Closed End Funds, Open End Funds, and ETFs—What's the Difference?

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They're similar but when you get under the hood with these products, they're very different and that can affect the outcome of your investment. Here are the basics of each.

Open End Funds

You know open end funds as mutual funds. As more investors enter the fund, it creates more shares. When a current investor sells all or a portion of the shares, they're removed from circulation. This creates a constant cycle of issuance and buybacks. If a large investor sells, the fund's manager may have to liquidate some of the fund's positions to pay the investor.

If the total value of a mutual fund is so high that the management team can no longer meet the fund's stated objective, they may close the fund to new investors or in extreme cases, not allow current investors to purchase additional shares.

Open end funds do not trade on the open market. You can't watch the price fluctuate on an exchange as you can with an ETF or equity. At the end of each trading day, the fund is repriced based on the number of shares bought and sold. Pricing is based on the net asset value-the total value of the fund.

If you have a 401(k) or other company sponsored retirement vehicle, you likely already have exposure to open end funds.

Closed End Funds

A closed end fund functions like an ETF. In fact, it's not difficult to find articles that provide ETF recommendations that contain closed end funds even though they are different. Closed end funds are often actively managed while ETFs track an index. CEFs may trade at a discount or premium to their net asset value. ETFs generally do not. Finally, the fees associated with CEFs are often higher than ETFs.

How do closed-end funds compare with open-end funds? Closed end funds launch through an IPO just like a publically traded company. Only a set number of shares enter the market with supply and demand determining the price. This is how CEFs are able to trade at a discount or premium to their NAV.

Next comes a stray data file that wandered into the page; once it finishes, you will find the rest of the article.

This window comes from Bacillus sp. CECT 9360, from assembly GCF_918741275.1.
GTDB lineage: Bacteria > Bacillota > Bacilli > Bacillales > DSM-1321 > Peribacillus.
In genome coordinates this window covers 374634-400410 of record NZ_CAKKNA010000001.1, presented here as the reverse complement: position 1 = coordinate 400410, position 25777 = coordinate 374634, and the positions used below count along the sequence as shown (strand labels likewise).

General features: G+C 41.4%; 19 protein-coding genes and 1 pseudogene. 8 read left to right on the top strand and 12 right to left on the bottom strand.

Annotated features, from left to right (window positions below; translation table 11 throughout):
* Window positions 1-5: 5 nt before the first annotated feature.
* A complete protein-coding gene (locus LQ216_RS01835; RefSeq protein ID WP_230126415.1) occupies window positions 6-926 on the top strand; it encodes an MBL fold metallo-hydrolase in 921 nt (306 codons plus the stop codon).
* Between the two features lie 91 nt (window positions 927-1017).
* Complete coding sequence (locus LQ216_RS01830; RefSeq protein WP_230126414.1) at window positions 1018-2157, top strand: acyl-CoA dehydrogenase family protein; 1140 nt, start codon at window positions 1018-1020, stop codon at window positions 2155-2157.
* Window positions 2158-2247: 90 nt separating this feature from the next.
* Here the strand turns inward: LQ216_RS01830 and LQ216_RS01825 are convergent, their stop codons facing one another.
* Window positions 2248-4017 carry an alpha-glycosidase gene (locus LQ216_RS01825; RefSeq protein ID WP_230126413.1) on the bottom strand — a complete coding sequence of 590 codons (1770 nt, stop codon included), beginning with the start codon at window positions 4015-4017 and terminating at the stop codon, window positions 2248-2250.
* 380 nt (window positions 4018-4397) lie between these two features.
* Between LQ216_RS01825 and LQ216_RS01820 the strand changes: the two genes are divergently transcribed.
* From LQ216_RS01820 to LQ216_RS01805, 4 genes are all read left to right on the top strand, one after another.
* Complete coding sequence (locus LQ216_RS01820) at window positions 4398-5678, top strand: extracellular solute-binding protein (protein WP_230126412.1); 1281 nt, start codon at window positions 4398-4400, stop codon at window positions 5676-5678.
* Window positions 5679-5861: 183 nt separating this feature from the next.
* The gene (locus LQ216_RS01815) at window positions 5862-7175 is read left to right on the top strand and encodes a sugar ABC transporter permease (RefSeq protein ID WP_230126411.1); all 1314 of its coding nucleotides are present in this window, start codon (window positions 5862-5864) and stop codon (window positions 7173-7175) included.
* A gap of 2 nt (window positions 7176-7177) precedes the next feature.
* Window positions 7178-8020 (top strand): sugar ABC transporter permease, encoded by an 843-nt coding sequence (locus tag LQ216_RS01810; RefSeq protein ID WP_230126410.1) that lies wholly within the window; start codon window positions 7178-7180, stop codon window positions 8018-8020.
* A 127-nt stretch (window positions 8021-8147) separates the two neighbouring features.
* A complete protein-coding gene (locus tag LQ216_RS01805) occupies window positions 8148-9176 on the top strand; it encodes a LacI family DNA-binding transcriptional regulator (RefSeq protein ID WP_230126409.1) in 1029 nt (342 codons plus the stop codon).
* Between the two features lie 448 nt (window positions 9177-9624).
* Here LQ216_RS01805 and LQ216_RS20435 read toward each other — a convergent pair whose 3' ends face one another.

CEFs trade on an exchange just like a stock or ETF. If you own shares of a mutual fund, you can thank ETFs and to a lesser extent, CEFs for bringing the expenses of your mutual funds down. These cheaper products have taken market share from mutual funds causing open end fund managers to lower the expense ratio of the fund in order to compete.

With more than 650 CEFs on the market, there are plenty of options. One of the most popular among investors is BlackRock Corporate High Yield Fund VI (NYSE: HYT ). It has a current yield of 8.2 percent and currently trades at a 2 percent discount to NAV.

Invest in CEFs with caution. Nearly 70 percent of these funds are leveraged. Any investment product that relies on leverage to produce income exposes itself to potential liquidity issues as well as higher fees.

In 2012, Moody's downgraded the rating of some of the banks that issue these funds. This could make it more expensive for the funds to borrow money, causing the fund's expenses to rise. Don't just evaluate the fund. Also, research the bank that issues it.

(c) 2013 Benzinga.com. Benzinga does not provide investment advice. All rights reserved.

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The views and opinions expressed herein are the views and opinions of the author and do not necessarily reflect those of The NASDAQ OMX Group, Inc.



This article appears in: Investing , ETFs

Referenced Stocks: HYT

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